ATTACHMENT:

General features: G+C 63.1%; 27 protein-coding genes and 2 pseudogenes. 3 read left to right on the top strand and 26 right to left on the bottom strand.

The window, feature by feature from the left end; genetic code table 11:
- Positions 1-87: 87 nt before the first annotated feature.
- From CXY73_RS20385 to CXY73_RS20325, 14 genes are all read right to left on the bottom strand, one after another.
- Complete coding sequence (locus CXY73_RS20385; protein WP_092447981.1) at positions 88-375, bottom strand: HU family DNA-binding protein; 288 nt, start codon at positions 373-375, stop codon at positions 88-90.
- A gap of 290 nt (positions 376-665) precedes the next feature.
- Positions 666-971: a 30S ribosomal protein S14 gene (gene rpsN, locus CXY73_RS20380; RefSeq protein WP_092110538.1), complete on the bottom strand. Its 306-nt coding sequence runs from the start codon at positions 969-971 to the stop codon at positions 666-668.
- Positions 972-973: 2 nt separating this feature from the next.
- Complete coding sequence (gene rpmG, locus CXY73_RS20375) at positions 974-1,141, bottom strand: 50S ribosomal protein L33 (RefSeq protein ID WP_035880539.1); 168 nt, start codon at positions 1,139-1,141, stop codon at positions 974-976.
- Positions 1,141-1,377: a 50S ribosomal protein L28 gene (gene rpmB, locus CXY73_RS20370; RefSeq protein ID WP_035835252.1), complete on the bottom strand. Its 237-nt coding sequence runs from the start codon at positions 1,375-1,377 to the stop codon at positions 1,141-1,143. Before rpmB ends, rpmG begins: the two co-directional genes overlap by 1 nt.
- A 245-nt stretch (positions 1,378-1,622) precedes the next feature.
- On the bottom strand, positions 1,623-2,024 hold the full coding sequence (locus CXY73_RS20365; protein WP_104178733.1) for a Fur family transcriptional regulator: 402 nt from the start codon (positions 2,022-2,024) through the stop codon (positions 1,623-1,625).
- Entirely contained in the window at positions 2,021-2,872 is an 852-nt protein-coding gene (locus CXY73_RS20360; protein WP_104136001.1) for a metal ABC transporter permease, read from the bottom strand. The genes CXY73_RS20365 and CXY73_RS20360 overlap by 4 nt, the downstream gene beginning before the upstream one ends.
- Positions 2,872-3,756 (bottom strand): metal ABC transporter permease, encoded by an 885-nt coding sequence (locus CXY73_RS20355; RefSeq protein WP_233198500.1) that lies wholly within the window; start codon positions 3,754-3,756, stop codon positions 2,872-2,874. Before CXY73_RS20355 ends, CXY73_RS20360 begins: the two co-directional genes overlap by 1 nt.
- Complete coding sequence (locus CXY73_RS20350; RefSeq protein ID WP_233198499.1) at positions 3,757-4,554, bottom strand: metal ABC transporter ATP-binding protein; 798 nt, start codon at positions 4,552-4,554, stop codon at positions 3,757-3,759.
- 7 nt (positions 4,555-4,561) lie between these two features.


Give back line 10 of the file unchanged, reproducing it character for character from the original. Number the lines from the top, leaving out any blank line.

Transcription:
- Positions 1,141-1,377: a 50S ribosomal protein L28 gene (gene rpmB, locus CXY73_RS20370; RefSeq protein ID WP_035835252.1), complete on the bottom strand. Its 237-nt coding sequence runs from the start codon at positions 1,375-1,377 to the stop codon at positions 1,141-1,143. Before rpmB ends, rpmG begins: the two co-directional genes overlap by 1 nt.